Vekselberg victor in Oerlikon power struggle

Shareholders voted to replace Oerlikon chairman Georg Stumpf on Tuesday Keystone

Russian billionaire Viktor Vekselberg has wrestled control of Swiss engineering company Oerlikon after a long battle with its Austrian majority shareholders.

This content was published on May 13, 2008 - 21:30

Vekselberg's holding company Renova holds a 39 per cent stake in the company after striking a deal with Austrian investors Ronny Pecik and Georg Stumpf. Stumpf stood down as chairman on Tuesday.

The company, best known for its industrial coatings and solar activities, has been troubled by boardroom turbulence since a hostile takeover by Pecik and Stumpf's enterprise, Victory, in 2005.

Two years later, chief executive Thomas Limberger stepped down following controversy over his lavish pay packet. Vekselberg briefly joined forces with Victory to sweep up several Swiss companies, but the alliance soon fell apart over strategic differences.

The Russian bought Victory out of Swiss manufacturing company Sulzer last year and soon manoeuvred himself into a position of strength at Oerlikon to force the Austrians to stand down once again.

Renova will now raise its stake in Oerlikon from 25 per cent to 39 per cent while Victory's slice will decrease from 26 per cent to 12 per cent. Shareholders voted on Tuesday to replace Stumpf with Russian Vladimir Kuznetsov as chairman.

At the same time, they voted to change the company's statutes to force anyone taking a stake of one third or higher to announce a public takeover bid to other shareholders.

Company boosted

The conclusion of hostilities will be a boost for Oerlikon, according to Helvea analyst Reto Amstalden.

"People can once again focus on managing the business rather than fighting each other. Renova and Vekselberg have a better reputation with industrialists and investors. This will improve the perception of the company," he told swissinfo.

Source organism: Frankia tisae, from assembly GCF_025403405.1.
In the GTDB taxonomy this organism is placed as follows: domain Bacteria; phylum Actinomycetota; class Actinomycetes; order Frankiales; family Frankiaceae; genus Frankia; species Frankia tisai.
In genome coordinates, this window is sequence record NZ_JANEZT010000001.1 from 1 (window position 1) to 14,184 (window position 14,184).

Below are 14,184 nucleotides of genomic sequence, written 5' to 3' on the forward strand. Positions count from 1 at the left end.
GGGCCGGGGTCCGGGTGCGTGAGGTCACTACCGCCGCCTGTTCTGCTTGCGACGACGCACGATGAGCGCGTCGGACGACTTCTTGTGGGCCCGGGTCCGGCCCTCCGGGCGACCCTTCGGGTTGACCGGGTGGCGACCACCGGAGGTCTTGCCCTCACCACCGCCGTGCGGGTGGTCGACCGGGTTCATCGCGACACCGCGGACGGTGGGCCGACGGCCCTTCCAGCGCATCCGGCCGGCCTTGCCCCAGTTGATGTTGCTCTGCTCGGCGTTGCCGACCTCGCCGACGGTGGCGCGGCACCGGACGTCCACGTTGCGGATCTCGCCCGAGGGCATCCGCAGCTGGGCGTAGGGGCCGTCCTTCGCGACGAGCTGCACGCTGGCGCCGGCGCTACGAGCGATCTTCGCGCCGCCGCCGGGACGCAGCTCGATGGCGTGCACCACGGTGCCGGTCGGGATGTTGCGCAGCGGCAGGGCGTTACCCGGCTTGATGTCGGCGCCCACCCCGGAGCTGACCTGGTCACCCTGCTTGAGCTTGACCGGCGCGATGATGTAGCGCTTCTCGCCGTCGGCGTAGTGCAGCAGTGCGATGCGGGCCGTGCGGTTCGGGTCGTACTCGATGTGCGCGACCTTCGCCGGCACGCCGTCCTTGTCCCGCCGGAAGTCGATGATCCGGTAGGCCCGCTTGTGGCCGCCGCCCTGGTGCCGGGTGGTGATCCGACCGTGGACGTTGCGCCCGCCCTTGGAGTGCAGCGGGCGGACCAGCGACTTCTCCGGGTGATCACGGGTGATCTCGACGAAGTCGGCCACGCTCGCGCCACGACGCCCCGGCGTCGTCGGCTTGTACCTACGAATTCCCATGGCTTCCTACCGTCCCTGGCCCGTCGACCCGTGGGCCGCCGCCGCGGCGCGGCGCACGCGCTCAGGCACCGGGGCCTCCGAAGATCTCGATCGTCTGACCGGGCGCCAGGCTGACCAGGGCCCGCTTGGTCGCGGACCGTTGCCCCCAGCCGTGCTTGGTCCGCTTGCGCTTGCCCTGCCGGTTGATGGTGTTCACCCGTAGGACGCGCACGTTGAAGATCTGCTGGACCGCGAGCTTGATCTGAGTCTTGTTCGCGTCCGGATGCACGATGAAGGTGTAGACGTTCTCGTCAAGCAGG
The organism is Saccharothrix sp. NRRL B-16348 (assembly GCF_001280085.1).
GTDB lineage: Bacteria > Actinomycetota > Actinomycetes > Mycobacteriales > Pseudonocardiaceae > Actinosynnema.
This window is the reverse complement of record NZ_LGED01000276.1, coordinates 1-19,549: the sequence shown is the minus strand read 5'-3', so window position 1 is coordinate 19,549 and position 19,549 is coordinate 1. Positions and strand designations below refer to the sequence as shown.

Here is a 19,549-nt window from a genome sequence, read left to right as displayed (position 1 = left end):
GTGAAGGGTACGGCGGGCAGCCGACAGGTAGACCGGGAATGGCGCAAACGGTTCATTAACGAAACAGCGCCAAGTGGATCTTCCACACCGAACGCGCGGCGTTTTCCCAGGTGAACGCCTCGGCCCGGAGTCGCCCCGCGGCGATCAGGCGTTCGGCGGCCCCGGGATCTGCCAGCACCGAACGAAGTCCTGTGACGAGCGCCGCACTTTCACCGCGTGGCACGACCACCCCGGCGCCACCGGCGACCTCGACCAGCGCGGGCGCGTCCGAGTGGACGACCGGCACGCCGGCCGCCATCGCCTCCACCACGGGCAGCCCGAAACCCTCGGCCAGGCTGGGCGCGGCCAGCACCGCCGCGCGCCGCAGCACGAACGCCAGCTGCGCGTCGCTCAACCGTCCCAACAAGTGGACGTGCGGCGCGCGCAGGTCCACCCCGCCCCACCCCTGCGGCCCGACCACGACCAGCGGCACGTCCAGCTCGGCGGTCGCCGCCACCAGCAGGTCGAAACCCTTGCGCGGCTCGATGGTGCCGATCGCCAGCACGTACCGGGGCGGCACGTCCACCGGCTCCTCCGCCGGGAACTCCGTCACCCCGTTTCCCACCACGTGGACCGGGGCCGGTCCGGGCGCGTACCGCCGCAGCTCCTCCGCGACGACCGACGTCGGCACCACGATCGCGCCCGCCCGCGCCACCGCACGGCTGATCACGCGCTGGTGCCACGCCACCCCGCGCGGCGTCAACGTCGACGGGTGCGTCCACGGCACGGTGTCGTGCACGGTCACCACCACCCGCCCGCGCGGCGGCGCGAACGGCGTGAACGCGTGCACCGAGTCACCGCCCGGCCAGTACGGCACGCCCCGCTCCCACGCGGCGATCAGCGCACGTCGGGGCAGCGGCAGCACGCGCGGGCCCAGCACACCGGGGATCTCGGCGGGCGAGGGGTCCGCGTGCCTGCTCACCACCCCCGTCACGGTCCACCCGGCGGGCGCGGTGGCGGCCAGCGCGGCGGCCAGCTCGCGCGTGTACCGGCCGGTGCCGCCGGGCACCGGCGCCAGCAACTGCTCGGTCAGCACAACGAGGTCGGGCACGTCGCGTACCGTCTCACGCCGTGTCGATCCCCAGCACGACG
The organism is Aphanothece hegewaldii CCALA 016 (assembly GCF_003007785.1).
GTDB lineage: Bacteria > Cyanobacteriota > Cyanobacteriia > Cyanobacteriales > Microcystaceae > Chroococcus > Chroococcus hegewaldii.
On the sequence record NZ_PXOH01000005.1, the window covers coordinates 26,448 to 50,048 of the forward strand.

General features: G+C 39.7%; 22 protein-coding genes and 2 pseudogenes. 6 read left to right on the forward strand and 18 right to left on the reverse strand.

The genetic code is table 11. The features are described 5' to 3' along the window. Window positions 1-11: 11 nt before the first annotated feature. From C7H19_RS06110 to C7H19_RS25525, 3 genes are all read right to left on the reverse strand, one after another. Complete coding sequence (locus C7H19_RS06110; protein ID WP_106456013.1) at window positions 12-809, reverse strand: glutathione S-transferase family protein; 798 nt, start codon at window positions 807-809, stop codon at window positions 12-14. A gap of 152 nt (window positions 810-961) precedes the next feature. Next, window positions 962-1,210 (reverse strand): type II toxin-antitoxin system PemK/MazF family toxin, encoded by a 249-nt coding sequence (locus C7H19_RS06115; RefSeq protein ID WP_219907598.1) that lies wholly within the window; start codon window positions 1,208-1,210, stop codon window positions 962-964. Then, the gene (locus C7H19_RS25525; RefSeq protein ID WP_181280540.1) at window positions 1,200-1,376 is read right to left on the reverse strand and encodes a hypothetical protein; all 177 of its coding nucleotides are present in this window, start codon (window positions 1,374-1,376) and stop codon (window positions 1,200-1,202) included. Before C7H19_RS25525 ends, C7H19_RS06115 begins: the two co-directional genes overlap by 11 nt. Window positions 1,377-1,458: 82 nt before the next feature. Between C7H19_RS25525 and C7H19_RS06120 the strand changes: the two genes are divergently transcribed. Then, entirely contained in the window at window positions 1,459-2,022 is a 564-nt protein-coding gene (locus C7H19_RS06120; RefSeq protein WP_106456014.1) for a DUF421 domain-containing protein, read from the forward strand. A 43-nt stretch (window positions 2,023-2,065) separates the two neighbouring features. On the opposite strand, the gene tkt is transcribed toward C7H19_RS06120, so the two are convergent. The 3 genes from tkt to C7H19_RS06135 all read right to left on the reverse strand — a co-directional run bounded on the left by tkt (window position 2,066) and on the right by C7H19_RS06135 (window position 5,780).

"The new board will now review the strategy and create a new vision. Many of the business units did not fit together in terms of technology."

The company recorded net profits of SFr319 million ($320 million) last year, short of market expectations. The firm blamed the shortfall on expenses associated with the cost of Swiss textile manufacturer Saurer.

Vekselberg had previously promised to revive the company's fortunes by using his influence to open doors to the lucrative Russian market. Oerlikon opened its Russian office in Moscow in April.

"His Russian connections are significant and there is a good chance that they will pay off, but this will take years rather than months to materialise," Amstalden added.

Renova and Victory caused shockwaves in Switzerland's manufacturing industry with their aggressive acquisition drive.

Their tactics of secretly stockpiling shares in companies triggered a change in Swiss takeover regulations last year.

swissinfo, Matthew Allen


Oerlikon, known as Unaxis until its 2005 takeover and Oerlikon-Bührle before that, is a stalwart of the Swiss manufacturing sector.

The company is active in solar technology, thin film coating, vacuum systems, textile machines, drive systems and precision components.

Its high-tech applications can be found in cars, satellites, machines, textile products, solar panels, MP3 players and beamers.

Some 70% of the global production of CDs and CD-ROMs is manufactured on the company's equipment.

It has more than 19,000 employees at 170 sites in 35 countries.

End of insertion
In compliance with the JTI standards

In compliance with the JTI standards

More: SWI certified by the Journalism Trust Initiative

Sort by

Change your password

Do you really want to delete your profile?

Your subscription could not be saved. Please try again.
Almost finished... We need to confirm your email address. To complete the subscription process, please click the link in the email we just sent you.

Discover our weekly must-reads for free!

Sign up to get our top stories straight into your mailbox.

The SBC Privacy Policy provides additional information on how your data is processed.